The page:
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Herman J. Russell, a prominent Atlanta businessman responsible for helping to develop the city’s many top destinations, died over the weekend. He was 83.

Born December 23, 1930, Russell was raised in the Summerhill section of the city, the youngest of eight children. His father was a building plasterer, passing on the trade and his work ethic to Russell as a boy.

Russell discovered his path early on; according to a Atlanta Journal-Constitution article, he purchased his first piece of land for $125 when he was 16. Russell used the property as a means to help pay his way through college.

Russell entered Tuskegee Institute (now University) after high school and earned a degree in building construction. He returned to Atlanta and continued the H.J. Russell & Company plastering business, inherited from his father. By the ’60s, Russell began scoring big home and building development jobs.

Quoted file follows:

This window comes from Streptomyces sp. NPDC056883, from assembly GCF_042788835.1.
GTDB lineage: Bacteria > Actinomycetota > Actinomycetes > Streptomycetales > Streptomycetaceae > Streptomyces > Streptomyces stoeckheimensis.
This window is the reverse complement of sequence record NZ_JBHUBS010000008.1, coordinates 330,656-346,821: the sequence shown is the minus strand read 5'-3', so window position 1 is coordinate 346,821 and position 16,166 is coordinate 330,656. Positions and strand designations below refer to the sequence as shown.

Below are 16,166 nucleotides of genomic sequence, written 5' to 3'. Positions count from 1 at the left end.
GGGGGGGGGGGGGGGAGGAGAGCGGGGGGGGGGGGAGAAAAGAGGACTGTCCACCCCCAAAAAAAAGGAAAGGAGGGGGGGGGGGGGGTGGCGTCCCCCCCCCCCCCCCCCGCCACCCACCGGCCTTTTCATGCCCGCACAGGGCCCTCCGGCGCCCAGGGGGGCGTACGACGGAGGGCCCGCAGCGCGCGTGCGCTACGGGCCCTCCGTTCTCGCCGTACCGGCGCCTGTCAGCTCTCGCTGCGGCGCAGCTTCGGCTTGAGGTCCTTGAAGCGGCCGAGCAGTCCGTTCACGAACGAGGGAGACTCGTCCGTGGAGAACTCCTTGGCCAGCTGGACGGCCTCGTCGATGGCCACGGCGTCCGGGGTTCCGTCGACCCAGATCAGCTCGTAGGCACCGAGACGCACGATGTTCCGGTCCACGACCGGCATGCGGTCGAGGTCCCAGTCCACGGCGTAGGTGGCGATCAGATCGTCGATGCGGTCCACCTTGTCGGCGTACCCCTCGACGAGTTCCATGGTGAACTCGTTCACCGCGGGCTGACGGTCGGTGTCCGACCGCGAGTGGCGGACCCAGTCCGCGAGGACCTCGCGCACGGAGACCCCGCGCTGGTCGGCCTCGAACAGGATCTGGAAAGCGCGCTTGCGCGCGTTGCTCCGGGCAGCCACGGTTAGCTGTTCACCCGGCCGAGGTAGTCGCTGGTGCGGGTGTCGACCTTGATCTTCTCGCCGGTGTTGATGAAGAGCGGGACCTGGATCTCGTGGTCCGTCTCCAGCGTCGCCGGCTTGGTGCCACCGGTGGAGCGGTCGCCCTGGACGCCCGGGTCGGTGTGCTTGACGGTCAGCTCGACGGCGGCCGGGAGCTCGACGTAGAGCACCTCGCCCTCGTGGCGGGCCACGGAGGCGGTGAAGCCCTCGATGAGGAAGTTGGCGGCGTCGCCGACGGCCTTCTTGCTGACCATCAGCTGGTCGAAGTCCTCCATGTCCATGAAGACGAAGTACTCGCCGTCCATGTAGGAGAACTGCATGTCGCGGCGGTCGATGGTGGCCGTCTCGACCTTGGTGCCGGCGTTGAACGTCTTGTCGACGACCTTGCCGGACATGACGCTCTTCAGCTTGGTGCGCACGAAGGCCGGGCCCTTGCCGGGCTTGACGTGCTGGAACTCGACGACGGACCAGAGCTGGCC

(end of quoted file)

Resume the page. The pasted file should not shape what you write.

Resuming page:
Throughout the next two decades, Russell’s empire expanded enough for him to become the first Black to join what was then known as Atlanta’s Chamber of Commerce.

Russell developed or worked in conjunction with other firms to build the Georgia Dome, the Georgia-Pacific headquarters building, Hartsfield-Jackson Atlanta International Airport, Turner Field and many other Atlanta landmarks. Russell’s firm is also part of a development team that will build a new Atlanta Falcons stadium valued over $1 billion.

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